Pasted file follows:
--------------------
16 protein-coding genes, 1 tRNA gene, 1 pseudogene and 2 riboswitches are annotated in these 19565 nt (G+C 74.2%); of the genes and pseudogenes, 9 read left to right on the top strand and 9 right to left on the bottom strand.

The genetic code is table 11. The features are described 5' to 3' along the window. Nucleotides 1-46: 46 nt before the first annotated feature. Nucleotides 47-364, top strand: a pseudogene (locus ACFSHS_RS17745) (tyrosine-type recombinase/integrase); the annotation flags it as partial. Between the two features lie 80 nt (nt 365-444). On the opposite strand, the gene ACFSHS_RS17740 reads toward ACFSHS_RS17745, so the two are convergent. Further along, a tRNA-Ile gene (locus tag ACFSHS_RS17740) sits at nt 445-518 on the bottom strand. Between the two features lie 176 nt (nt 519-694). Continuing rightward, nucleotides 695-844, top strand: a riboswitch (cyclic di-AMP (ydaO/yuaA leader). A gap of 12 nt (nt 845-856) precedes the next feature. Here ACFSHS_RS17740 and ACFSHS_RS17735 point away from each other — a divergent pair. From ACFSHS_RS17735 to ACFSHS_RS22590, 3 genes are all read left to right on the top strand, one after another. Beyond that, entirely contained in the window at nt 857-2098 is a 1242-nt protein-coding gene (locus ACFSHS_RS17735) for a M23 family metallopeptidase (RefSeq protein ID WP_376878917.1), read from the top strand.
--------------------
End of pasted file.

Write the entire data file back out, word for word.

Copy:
16 protein-coding genes, 1 tRNA gene, 1 pseudogene and 2 riboswitches are annotated in these 19565 nt (G+C 74.2%); of the genes and pseudogenes, 9 read left to right on the top strand and 9 right to left on the bottom strand.

The genetic code is table 11. The features are described 5' to 3' along the window. Nucleotides 1-46: 46 nt before the first annotated feature. Nucleotides 47-364, top strand: a pseudogene (locus ACFSHS_RS17745) (tyrosine-type recombinase/integrase); the annotation flags it as partial. Between the two features lie 80 nt (nt 365-444). On the opposite strand, the gene ACFSHS_RS17740 reads toward ACFSHS_RS17745, so the two are convergent. Further along, a tRNA-Ile gene (locus tag ACFSHS_RS17740) sits at nt 445-518 on the bottom strand. Between the two features lie 176 nt (nt 519-694). Continuing rightward, nucleotides 695-844, top strand: a riboswitch (cyclic di-AMP (ydaO/yuaA leader). A gap of 12 nt (nt 845-856) precedes the next feature. Here ACFSHS_RS17740 and ACFSHS_RS17735 point away from each other — a divergent pair. From ACFSHS_RS17735 to ACFSHS_RS22590, 3 genes are all read left to right on the top strand, one after another. Beyond that, entirely contained in the window at nt 857-2098 is a 1242-nt protein-coding gene (locus ACFSHS_RS17735) for a M23 family metallopeptidase (RefSeq protein ID WP_376878917.1), read from the top strand.